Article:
Sometimes you have to say goodbye before you can say hello.

Cameron Crowe dramedy about a celebrated military contractor (Bradley Cooper) who returns to the site of his greatest career triumph – the US Space program in Hawaii – and reconnects with a long-ago love (Rachel McAdams) while unexpectedly falling for the hard-charging Air Force watchdog (Emma Stone) assigned to him. Co-stars Bill Murray, John Krasinski, Danny McBride, and Alec Baldwin.

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Flicks Review

If you weren’t convinced with George Clooney being part-Hawaiian in The Descendants, then you’re going to feel whitewashed seeing Emma Stone’s Hawaiian-Chinese character Allison Ng in Cameron Crowe’s latest. This is but one symptom of Aloha’s severely undercooked story about cultural sensitivity and the US Space Program, one that tries to honour Hawaiian culture in the same way a dude-bro attempts to honour native Indian heritage by wearing a chieftain feather hat at Coachella.... More

OK, I’m being a little mean with that comparison, but when a conversation between two Caucasians about the mana of a forest rings worryingly false, you can’t help but feel the whole production could have used another consultant.

Though it’s difficult to believe in ‘Bradley Cooper: computer military genius’, the film is far more fun when focusing on ‘Bradley Cooper: flawed-but-loveable bachelor’. There are a host of lively characters and involving relationships that dish out constant pleasantries, and although the script could have used a serious revision with regards to the aforementioned plot, the character-to-character banter is witty enough to keep the film afloat, with an on-form star cast that give the dialogue even more buoyancy. Danny McBride and Alec Baldwin in particular pierce with their sparse but wickedly funny roles.

In this sense, Aloha is a disposably smooth ride, but you’ll need to forgive the misjudged cultural-political military plot (an order that may prove too tall for some).Hide

The Peoples' Reviews

Average ratings from 6 ratings, 5 reviews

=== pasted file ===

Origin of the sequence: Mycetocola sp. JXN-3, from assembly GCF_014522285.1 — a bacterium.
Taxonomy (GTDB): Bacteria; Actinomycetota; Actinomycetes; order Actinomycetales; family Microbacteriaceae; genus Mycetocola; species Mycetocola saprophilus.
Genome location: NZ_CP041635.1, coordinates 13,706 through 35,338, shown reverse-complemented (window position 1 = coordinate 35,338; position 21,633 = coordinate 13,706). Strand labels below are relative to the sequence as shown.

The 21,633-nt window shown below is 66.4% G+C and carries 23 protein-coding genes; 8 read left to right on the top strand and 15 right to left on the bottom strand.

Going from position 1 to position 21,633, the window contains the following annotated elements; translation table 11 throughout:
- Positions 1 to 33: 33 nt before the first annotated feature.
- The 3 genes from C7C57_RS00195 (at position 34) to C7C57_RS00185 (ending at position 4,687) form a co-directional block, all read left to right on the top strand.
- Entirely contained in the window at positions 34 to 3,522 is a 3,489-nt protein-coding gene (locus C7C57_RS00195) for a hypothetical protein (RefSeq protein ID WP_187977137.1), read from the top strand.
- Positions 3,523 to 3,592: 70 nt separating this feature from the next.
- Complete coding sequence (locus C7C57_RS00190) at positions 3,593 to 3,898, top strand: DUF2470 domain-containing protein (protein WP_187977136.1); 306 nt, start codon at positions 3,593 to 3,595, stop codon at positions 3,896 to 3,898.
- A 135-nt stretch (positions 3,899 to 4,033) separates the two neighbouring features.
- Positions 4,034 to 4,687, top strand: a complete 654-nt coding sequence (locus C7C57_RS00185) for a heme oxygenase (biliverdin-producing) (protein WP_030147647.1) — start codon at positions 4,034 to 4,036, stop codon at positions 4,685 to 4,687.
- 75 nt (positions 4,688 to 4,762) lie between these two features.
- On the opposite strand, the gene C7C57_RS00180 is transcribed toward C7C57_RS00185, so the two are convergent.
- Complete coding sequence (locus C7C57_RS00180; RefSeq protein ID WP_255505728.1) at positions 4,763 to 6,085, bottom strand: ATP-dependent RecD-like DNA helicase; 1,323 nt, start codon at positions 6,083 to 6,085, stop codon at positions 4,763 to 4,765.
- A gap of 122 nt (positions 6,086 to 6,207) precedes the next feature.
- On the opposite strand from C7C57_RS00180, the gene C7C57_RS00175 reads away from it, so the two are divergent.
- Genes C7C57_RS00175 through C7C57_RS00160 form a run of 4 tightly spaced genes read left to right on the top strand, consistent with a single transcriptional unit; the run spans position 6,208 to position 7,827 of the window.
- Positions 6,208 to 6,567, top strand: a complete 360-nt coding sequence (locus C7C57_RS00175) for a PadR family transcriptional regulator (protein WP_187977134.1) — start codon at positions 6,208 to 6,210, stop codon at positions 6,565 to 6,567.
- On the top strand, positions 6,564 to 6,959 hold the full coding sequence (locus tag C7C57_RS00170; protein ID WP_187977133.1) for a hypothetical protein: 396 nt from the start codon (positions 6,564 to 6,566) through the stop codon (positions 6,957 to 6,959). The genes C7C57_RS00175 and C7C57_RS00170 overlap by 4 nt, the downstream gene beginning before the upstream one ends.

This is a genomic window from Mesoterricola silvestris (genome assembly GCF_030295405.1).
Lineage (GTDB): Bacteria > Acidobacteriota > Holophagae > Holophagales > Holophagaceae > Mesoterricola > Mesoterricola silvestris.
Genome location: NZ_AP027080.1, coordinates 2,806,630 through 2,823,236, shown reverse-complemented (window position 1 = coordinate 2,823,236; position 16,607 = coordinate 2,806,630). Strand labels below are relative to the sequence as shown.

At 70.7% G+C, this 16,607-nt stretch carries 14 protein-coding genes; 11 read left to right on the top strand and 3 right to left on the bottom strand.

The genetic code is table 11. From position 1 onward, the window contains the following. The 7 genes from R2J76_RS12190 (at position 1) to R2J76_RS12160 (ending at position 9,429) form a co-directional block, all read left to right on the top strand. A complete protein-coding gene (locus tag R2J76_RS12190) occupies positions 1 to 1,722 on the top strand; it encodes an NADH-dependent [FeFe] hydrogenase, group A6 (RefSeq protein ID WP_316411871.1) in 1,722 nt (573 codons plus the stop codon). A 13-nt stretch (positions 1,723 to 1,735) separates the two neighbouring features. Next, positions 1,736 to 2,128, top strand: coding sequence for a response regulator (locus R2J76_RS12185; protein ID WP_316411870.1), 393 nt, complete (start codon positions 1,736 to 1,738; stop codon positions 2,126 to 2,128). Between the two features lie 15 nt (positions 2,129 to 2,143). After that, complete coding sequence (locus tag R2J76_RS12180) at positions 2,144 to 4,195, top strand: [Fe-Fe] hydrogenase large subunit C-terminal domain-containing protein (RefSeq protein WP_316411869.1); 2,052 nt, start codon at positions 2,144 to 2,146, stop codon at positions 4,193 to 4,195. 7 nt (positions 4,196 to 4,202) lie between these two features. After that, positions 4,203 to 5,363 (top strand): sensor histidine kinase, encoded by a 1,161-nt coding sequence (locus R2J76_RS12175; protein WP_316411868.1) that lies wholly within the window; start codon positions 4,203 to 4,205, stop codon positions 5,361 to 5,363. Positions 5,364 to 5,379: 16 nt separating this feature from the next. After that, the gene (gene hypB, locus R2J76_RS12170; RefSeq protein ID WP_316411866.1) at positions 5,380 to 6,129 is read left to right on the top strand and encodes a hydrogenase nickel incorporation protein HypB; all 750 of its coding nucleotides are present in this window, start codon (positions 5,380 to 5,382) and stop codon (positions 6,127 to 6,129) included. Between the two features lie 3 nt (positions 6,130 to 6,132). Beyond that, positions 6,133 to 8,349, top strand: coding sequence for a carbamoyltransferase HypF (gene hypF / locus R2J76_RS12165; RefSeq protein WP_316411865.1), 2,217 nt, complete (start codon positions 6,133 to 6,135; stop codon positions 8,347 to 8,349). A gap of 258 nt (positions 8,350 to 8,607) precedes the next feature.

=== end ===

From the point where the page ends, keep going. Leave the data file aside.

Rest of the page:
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BY Mel superstar

A film of "moments" rather than anything resembling a cohesive plot - they are hit and miss. But, let's talk about the elephant in the room: Emma Stone's casting as the half caucasian, quarter Hawaiian, quarter Asian. Yes, harping on about her one-quarter Hawaiian ethnicity was part of her character - and I was buying it. But why oh why was she also one-quarter Asian? As far as I can tell, there is no actual need for this in the context of the film, and something that could have been... More easily written out when Stone was cast - not an uncommon occurrence at all in Hollywood. As a mixed ethnicity person myself - I feel I must to do a thing I hate: play the race card. Fail.Hide

BY dsmartin wannabe

A bit hard to follow at first. Some "interesting" camera work. Not enough of the beautiful Hawaiian scenery. Not as bad as some reviewers had said.

BY JamesN grader

It was a very mixed bag of confused storytelling with odd funny moment from some good actors. Unfortunately, there was also a clear lack of chemistry between a number of the actors, most notably Emma Stone and Bradley Cooper. The whole space race then computer hacker storyline was a waste of screen-time that added very little. It would have greatly benefited from some solid editing and rewriting from someone other than Cameron Crowe.

BY Jodes nobody

Definitely not a must see, but maybe a Friday night movie at home when you've not got much else to do ...

BY kneats grader

A couple of laughs, but mainly just awkward and disappointing.

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The Press Reviews

18% of critics recommend.
Rotten Tomatoes Score. More reviews on Rotten Tomatoes

  • Inspiration has become Cameron Crowe's crack. His films are all-you-can-eat pixie-dust buffet from which all unnecessary excitement has been expunged. Full Review

  • Even with its off-balance, overstuffed storytelling, the film maintains a charm and energy that never flags, with brisk pacing and generally engaging performances from its deep-bench cast. Full Review

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